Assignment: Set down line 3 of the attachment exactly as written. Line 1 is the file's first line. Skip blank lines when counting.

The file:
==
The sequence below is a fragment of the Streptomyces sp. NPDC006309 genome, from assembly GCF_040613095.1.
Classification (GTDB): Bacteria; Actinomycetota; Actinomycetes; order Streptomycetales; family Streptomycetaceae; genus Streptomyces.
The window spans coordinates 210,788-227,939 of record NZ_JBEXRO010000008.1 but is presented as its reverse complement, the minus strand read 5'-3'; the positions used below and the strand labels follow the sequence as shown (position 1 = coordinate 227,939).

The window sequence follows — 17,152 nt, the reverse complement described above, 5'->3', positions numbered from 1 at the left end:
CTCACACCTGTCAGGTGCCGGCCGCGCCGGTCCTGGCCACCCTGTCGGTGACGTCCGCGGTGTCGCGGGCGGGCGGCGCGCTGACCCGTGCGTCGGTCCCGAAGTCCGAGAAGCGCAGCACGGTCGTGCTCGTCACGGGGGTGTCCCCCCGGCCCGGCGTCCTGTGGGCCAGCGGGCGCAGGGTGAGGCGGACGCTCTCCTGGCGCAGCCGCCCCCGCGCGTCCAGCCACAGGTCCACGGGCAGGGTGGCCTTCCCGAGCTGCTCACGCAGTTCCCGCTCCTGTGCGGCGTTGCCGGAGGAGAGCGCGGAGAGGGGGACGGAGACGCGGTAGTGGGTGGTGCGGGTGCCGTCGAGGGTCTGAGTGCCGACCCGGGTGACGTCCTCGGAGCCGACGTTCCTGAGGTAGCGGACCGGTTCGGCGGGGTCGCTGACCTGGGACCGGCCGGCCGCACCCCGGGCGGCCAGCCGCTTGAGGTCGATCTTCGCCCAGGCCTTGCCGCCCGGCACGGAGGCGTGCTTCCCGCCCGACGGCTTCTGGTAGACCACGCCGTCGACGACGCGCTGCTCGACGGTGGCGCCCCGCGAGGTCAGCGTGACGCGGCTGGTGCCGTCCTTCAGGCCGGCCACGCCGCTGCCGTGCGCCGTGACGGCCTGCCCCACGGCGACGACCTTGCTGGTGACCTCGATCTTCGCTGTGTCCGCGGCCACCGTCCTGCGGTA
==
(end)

The window spans coordinates 210,788-227,939 of record NZ_JBEXRO010000008.1 but is presented as its reverse complement, the minus strand read 5'-3'; the positions used below and the strand labels follow the sequence as shown (position 1 = coordinate 227,939).